For instance, health care silos can be a barrier to adoption of innovation. This is particularly true if one organization would need to make an investment in innovation that would result in benefits accruing to another – perhaps an innovative community-based solution that would reduce hospital readmissions. Value-based funding models can help bridge these divides and direct resources to the points in a patient’s journey, where they make the most difference. Bundled payments that include pre-hospital, in-hospital, and post-hospital surgical care are one such approach.
Another challenge that value-based healthcare is well-positioned to address involves limitations of traditional procurement models. Often, a request for proposal (RFP) includes detailed specifications for a desired product or service. This can shut out innovators who have developed different ways to achieve the desired results more quickly, to a larger extent, at lower cost, and/or in a way that improves patient or provider experiences. Value-based procurement, in contrast, seeks the best way of achieving a given outcome, with flexibility on exactly how those results will be obtained.
From a global perspective, value-based healthcare is relatively new. International benchmarking by organizations such as the Economist Intelligence Unit suggests that Canada is well-positioned to move ahead, and some programs are emerging. Examples include federal initiatives such as Impact Canada and provincial initiatives such as Ontario’s Value-Based Innovation Program.
Do you believe government grant programs adequately support the health and bio-tech sector? Do you feel companies have a good handle on what programs are available to them? Are there any specific programs that companies overlook?
The range and size of government grants and other programs to support health innovators varies by type of firm, type of technology, and stage of development. While some opportunities – such as the Scientific Research and Experimental Development (SR&ED) tax incentives – are relatively well known, others have a much lower profile. This seems to be particularly true for time-limited funding programs and initiatives.
Large firms often have staff dedicated to scanning for new opportunities, but smaller innovators may not. As a result, small but innovative companies may miss support to accelerate their work. For instance, last June we launched a trial of 3iOntario, a free weekly digest of opportunities to support health innovation in Ontario, from travel grants and hackathons to province-wide RFPs. An evaluation found that almost all subscribers had learned of at least 5 new opportunities through the service in its first few weeks, which suggests that many potential sources of support could otherwise have been overlooked.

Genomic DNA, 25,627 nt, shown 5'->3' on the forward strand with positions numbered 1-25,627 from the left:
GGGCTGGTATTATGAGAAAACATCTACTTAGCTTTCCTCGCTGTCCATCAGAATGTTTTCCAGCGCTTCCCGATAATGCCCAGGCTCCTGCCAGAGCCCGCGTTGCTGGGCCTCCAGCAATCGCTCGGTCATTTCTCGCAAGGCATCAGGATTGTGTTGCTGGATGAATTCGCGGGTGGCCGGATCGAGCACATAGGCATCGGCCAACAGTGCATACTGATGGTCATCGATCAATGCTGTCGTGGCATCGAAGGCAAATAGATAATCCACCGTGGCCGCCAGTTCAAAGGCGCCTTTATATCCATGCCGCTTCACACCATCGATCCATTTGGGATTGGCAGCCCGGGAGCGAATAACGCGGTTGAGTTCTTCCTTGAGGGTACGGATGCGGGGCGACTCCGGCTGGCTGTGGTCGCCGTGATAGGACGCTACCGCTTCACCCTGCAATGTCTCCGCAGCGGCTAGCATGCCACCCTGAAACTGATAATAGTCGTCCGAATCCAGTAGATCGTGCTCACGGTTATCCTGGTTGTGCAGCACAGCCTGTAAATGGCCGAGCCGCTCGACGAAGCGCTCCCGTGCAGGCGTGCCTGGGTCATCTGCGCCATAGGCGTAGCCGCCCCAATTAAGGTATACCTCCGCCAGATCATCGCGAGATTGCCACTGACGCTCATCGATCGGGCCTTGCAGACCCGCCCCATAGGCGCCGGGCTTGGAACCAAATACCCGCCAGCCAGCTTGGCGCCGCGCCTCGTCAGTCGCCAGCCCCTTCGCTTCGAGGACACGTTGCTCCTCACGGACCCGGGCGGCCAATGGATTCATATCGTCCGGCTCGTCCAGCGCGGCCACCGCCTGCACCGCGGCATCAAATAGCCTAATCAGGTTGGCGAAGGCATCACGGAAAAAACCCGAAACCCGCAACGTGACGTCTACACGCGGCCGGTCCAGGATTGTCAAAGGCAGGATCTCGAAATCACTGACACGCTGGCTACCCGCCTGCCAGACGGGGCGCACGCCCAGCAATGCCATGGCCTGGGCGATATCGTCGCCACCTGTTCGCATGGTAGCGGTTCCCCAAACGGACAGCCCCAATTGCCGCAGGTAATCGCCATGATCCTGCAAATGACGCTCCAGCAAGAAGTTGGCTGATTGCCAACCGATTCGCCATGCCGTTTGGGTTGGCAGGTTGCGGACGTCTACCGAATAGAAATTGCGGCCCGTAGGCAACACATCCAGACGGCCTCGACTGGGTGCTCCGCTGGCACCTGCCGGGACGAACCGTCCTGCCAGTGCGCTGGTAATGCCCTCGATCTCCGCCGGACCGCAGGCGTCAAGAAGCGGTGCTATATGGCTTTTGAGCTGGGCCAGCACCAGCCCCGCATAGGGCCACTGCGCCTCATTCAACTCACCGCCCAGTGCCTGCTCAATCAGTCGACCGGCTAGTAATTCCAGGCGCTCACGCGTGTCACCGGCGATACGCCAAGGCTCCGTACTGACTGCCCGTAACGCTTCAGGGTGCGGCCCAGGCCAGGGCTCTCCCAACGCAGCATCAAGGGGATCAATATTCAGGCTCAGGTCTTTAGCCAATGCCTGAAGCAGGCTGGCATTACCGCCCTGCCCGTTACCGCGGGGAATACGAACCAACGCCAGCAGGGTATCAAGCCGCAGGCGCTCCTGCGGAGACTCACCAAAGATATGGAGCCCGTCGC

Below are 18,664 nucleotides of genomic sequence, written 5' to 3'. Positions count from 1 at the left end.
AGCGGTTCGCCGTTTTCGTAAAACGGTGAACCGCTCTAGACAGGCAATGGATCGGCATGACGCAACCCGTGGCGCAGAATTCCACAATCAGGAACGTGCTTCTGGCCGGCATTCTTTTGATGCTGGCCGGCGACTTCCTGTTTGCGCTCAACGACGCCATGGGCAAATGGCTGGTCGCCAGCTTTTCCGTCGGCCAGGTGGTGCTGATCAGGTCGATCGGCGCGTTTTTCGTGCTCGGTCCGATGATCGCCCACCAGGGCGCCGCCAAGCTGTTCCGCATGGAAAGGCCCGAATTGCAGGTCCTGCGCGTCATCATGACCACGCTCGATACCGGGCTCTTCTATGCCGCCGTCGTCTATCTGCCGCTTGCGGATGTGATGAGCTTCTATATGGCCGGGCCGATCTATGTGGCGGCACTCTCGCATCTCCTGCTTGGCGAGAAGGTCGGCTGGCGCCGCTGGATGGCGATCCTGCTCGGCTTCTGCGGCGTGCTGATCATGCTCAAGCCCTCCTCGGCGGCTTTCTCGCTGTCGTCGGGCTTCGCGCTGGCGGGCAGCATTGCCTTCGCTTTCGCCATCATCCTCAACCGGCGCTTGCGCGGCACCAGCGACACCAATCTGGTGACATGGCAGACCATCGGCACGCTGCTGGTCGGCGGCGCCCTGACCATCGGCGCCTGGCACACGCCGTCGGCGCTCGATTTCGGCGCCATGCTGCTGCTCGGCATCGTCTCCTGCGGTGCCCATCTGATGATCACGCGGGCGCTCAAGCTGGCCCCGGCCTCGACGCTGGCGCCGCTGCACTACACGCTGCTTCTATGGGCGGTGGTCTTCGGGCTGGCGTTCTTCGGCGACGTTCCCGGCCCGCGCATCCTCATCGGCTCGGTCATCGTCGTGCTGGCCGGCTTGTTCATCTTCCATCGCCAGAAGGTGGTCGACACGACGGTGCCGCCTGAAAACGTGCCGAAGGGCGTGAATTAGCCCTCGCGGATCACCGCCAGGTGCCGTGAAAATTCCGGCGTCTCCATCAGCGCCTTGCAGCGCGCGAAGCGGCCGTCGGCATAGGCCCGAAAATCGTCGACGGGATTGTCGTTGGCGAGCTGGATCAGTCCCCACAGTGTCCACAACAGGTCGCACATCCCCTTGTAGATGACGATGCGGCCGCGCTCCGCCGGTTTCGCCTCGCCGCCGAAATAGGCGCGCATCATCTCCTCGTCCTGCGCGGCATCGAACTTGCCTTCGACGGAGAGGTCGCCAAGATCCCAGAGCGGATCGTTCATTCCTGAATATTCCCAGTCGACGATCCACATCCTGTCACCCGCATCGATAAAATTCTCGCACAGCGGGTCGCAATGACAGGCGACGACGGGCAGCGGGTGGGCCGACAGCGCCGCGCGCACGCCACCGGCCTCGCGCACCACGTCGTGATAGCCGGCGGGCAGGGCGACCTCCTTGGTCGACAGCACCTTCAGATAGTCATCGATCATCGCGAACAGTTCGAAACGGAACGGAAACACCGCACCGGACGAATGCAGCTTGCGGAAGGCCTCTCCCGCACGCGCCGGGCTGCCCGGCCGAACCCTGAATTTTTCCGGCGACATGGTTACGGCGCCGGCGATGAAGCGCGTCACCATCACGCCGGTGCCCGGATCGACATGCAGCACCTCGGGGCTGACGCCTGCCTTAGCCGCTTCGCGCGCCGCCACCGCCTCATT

Taking products to the market remains a key challenge for many startups, including those that are well-funded. In what ways, in your opinion, can Canadian bio-tech and health-tech startups engage with different players such as Local Health Integration Network (LHIN) to increase their chances of market success?
Both market entry and scale-up beyond an initial demonstration site remain key challenges for many innovators. Before going to the market, many innovators invest in testing their technology. However, the evidence needed for licensing or regulatory approvals is often not sufficient for broad-based adoption.
Early and deep engagement with potential clients and stakeholders can foster an understanding of how they operate, their priorities and goals, and decision paths. Regional innovation centres can be a great resource for connecting entrepreneurs with health sector partners.
Many have rich networks that involve regional authorities such as LHINs, health service organizations, and care providers. Likewise, for those seeking to serve hospitals’ needs, the Council of Academic Hospitals of Ontario’s broker program provides streamlined access to secure validation test sites in one or more of the 23 research hospitals across Ontario.
This interview was conducted by Reza Akhlaghi, a digital content and social media strategist with RDP Associates.